The Concept of Competence and the Challenge of Competence Assessment
Henning Salling Olesen
Professor, Roskilde University, Denmark
This session will explore developing a language that can grasp the re-configuration of life experience and learning that is involved in competence development.
In order to promote new lifelong learning opportunities you need practices of assessing and recognizing individuals’ competences across different regimes of recognition, in particular business/industry and the formal education system. Recognition by business and industry applies an instrumental perspective and refers to structures and mechanisms of the labor market, assessing the perceived ability of the subject to function in the work situation. Recognition by the educational system is based on documented completion and description of formal curricula, based in an academic worldview.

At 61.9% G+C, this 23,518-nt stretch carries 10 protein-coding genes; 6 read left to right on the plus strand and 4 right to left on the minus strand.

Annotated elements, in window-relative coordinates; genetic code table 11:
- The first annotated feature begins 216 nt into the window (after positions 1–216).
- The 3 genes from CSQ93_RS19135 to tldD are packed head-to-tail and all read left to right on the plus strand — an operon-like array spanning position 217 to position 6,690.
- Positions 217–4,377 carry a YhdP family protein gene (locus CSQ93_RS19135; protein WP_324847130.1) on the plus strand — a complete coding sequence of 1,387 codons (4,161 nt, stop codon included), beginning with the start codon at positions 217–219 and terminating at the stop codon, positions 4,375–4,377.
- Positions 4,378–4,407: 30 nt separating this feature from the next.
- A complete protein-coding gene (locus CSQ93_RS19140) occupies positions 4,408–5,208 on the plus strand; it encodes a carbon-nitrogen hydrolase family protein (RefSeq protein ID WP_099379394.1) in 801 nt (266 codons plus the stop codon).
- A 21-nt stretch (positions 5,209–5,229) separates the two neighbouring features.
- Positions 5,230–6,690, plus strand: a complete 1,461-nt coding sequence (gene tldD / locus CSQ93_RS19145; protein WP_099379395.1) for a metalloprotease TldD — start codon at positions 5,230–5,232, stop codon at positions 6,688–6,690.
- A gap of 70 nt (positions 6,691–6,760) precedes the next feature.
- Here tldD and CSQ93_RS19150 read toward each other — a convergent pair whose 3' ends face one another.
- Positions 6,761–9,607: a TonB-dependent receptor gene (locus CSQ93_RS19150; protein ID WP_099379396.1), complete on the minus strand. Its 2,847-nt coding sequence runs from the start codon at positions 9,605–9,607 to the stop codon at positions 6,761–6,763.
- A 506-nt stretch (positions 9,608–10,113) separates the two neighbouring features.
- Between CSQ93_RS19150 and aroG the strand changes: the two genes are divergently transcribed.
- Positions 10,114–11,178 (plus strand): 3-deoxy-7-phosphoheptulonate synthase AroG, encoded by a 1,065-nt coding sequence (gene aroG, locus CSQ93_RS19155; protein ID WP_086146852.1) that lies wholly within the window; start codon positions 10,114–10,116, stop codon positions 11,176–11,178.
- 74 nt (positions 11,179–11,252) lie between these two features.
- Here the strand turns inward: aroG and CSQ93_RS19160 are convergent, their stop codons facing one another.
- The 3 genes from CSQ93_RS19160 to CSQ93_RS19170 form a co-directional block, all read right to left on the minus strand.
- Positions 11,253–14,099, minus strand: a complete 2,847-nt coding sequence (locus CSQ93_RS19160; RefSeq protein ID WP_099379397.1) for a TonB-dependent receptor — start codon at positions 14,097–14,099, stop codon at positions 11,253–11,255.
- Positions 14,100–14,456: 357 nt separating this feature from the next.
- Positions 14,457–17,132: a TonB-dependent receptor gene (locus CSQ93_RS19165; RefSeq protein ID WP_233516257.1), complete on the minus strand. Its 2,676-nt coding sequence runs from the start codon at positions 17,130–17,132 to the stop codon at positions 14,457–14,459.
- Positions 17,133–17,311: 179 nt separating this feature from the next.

The notion of “Competence”, borrowed from social psychology, is supposed to serve as the new “general equivalent” of human capability. In practical assessment this notion of “competence” is placed in a tension between the need for standardization and comparability, as it is outlined in the Qualification Frameworks (EQF and NQF) and the need for sensitivity to individual pathways. The acknowledgement of the subjective nature of competencies means that the assessment must also be sensitive to subjective diversity and the contextual nature of informal learning.
This session will explore the challenge of developing a language that can grasp the re-configuration of life experience and learning that is involved in competence development.